349 F.2d 378 (5th Cir. 1965), 21080, South Falls Corp. v. Kalkstein

Docket Nº:21080.
Citation:349 F.2d 378
Party Name:SOUTH FALLS CORPORATION et al., Appellants, v. Manuel KALKSTEIN et al., Appellees.
Case Date:July 07, 1965
Court:United States Courts of Appeals, Court of Appeals for the Fifth Circuit

Page 378

349 F.2d 378 (5th Cir. 1965)

SOUTH FALLS CORPORATION et al., Appellants,

v.

Manuel KALKSTEIN et al., Appellees.

No. 21080.

United States Court of Appeals, Fifth Circuit.

July 7, 1965

Rehearing Denied Aug. 24, 1965.

Page 379

Charles Marcus, Robert Hyer Thomas, William M. Taylor, Jr., Marvin Lewis, Dallas, Tex., for appellants.

Page 380

John L. Hauer, Irving L. Goldberg, Carl E. Oates, Dallas, Tex., for appellees.

Before TUTTLE, Chief Judge, and BROWN and GEWIN, Circuit Judges.

GEWIN, Circuit Judge.

The primary controversy in this case centers around the validity and enforceability of a rent bond purportedly issued by the appellant United Benefit Fire Insurance Company (hereinafter United Benefit) to guarantee the rent payable under a sublease of commercial property in Wichita Falls, Texas. Also at issue is the question whether the activities of the lessor under the main lease of this property effected a surrender of the leased property by operation of law which would relieve the main lessee of further liability for rent. A rather detailed statement of facts is necessary to an understanding of the issues presented.

There are three principal groups of parties to this litigation. The plaintiffs are general partners in Long Falls Realty Company, a New York limited partnership whose shares have been sold to the investing public. Long Falls derived its interests in the property in question from Lasro Corporation, a New York corporation, which, in turn, derived its interest from its parent, Tenney Corporation, another New York corporation. Tenney, Lasro, and Long Falls are interrelated enterprises engaged in the promotion of real estate ventures, and they will sometimes be referred to collectively as the Long Falls group.

A second group of parties consists of the defendant South Falls Corporation, a Texas corporation, and its sole shareholders and officers, Morris, Peterson, and Cash. Collectively they will be denominated the South Falls group. South Falls later became the sole shareholder in Giant Stores of Wichita Falls, Inc., a Texas company which was organized to operate a discount department store on the property in question, although at the time of the occurrences described below it owned only about twenty-five per cent of Giant's shares. Giant was at that time a Texas affiliate of a discount department store operation in Indiana.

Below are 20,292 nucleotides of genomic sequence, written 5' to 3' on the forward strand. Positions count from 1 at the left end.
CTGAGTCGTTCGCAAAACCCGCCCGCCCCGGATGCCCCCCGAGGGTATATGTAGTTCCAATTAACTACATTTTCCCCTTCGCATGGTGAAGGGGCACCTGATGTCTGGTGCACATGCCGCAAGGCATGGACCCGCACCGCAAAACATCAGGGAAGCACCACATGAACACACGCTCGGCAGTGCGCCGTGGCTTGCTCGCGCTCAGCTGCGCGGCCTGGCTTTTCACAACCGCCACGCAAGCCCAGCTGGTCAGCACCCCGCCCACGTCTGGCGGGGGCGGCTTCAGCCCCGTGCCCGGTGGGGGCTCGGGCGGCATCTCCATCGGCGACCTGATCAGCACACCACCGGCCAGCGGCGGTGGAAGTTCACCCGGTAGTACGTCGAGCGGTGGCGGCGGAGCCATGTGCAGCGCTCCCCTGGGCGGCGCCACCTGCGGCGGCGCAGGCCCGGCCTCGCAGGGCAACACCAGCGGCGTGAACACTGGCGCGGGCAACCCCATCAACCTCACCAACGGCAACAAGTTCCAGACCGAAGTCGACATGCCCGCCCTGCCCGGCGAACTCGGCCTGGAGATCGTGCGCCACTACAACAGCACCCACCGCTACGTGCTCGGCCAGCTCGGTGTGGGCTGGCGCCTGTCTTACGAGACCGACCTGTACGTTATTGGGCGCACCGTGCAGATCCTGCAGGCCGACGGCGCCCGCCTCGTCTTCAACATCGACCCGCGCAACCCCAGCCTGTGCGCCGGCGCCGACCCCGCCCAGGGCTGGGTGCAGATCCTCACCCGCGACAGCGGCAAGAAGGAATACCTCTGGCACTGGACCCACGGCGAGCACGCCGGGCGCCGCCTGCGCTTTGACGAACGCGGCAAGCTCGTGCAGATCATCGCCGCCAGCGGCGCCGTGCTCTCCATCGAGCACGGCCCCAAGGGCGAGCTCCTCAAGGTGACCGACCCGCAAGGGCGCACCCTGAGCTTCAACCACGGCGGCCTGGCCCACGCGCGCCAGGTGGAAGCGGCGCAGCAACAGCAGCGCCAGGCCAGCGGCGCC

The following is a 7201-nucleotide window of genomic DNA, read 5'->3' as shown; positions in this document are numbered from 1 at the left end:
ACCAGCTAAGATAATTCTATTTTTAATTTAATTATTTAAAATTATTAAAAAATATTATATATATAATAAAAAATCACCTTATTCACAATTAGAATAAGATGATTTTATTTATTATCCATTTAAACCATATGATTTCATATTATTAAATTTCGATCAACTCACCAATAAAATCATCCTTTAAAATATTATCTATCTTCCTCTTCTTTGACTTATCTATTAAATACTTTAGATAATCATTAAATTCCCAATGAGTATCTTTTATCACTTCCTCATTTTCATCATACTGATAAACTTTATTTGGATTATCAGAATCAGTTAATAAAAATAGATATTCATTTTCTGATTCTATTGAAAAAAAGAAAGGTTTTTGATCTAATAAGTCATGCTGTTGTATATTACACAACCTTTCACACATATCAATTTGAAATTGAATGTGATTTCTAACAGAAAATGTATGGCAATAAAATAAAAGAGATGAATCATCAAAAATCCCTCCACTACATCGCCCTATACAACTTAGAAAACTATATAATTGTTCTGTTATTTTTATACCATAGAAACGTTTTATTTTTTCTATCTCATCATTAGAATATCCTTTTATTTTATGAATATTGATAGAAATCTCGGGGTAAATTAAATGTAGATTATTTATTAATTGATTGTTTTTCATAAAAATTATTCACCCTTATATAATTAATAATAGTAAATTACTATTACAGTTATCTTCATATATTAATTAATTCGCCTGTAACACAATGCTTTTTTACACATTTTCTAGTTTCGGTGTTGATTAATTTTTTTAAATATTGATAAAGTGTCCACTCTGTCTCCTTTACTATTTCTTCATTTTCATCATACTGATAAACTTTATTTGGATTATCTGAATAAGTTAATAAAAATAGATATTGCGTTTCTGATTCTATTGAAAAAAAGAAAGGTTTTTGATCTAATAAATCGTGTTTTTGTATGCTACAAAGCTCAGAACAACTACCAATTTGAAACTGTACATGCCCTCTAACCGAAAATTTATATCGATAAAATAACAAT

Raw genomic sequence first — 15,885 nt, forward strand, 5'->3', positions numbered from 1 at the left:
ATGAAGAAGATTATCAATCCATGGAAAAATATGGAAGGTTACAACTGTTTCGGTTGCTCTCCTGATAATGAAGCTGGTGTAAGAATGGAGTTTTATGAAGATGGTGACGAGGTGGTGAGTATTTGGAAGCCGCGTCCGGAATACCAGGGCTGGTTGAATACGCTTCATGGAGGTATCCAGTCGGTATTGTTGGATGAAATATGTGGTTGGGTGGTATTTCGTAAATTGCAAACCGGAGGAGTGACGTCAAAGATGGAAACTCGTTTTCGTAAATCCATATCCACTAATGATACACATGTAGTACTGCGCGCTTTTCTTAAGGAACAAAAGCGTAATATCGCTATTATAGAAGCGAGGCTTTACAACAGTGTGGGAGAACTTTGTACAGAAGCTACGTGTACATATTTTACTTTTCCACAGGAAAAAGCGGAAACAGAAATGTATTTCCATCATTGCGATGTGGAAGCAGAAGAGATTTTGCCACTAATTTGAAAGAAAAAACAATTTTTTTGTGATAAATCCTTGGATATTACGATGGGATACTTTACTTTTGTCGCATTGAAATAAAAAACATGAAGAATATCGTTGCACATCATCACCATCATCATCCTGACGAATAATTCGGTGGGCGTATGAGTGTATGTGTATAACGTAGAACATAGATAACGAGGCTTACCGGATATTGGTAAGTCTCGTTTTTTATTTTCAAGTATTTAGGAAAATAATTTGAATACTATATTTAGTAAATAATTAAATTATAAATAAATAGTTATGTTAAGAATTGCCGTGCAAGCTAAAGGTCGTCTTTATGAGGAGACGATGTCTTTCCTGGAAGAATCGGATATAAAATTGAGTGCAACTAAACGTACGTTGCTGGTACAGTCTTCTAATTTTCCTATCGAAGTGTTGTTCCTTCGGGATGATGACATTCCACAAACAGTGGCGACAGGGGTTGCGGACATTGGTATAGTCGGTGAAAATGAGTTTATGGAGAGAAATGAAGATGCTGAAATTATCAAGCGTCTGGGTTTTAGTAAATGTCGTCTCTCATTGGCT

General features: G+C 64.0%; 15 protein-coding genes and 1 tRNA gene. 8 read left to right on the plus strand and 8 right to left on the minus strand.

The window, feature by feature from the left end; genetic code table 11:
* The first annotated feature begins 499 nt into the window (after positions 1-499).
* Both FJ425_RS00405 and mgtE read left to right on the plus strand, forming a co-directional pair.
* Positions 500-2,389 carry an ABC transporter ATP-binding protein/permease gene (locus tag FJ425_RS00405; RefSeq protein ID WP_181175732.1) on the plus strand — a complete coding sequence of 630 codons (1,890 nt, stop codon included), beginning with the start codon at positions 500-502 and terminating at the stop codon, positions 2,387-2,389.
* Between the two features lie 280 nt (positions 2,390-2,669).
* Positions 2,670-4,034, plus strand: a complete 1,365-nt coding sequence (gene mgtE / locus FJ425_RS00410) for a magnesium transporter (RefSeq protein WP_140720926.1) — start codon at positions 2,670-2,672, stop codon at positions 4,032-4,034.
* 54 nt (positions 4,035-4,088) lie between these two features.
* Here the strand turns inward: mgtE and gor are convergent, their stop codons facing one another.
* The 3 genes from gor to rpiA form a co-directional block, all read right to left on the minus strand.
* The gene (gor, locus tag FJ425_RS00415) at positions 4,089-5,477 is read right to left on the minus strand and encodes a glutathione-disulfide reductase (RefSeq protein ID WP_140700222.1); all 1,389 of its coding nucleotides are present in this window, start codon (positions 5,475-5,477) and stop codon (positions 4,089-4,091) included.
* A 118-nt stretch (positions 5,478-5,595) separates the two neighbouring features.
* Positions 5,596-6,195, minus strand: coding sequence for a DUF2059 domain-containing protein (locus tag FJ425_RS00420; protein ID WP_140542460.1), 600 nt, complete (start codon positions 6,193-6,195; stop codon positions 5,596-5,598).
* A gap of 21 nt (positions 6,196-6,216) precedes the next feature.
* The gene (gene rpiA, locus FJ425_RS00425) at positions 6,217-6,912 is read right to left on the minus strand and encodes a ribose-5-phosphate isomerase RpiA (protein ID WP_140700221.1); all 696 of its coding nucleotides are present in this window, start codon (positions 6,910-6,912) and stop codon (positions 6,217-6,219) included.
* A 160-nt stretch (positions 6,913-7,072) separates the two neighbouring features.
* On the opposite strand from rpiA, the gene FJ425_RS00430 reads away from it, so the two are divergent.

United Benefit, a Nebraska corporation which in 1961 was engaged in the fire insurance and general bonding business, is the third distinct interest represented in this litigation. Its local recording agent in Dallas, Texas, J. C. Hadsell, issued the rent bond which is the focal point of the present controversy.

The record indicates that the South Falls group conceived the idea of constructing discount department stores on two eight-acre tracts of land in Wichita Falls and Longview, Texas. South Falls apparently hoped to sell the two stores to a New York syndicate, take a lease-back, and sublet to its proposed affiliates, Giant Stores of Wichita Falls, Inc., and Giant Stores of Longview, Inc., which would serve as the operating entities. In turn, the Giant stores would lease space to various concessionaries. 1

In February or March 1961, representatives of South Falls approached Hadsell for the purpose of ascertaining whether one of the companies which he represented would write a bond guaranteeing the payment of rent on a sublease of the premises on which the discount stores were to be located in Wichita Falls. 2 It was thought that such a bond would place credit behind a lease of the premises, thus facilitating interim financing of the construction of the store building. Furthermore, the record is clear that another purpose behind the concept of bonded rent was to facilitate the sale of the store or

Page 381

the acquisition of a permanent loan on the property by providing something which would assure a third party that rent would be forthcoming from Giant under the sublease.

At first Hadsell was dubious, but he mentioned the idea to Earl Cefrey, the Executive Vice-President of United Benefit, when Cefrey was in Dallas. Cefrey became interested and obtained financial and other information about the proposed lessee and subtenants. Prior to May 1, 1961, Cefrey approved the writing of the bond after having discussed the matter with an underwriting committee composed of other United Benefit officials. However, issuance of the rent bond was conditioned on receipt by United Benefit of indemnity agreements from South Falls and its individual shareholders and officers. Such indemnity agreements would insure the bonding company that it would have someone to look to if there were a default and it became obligated to assume the rental payments.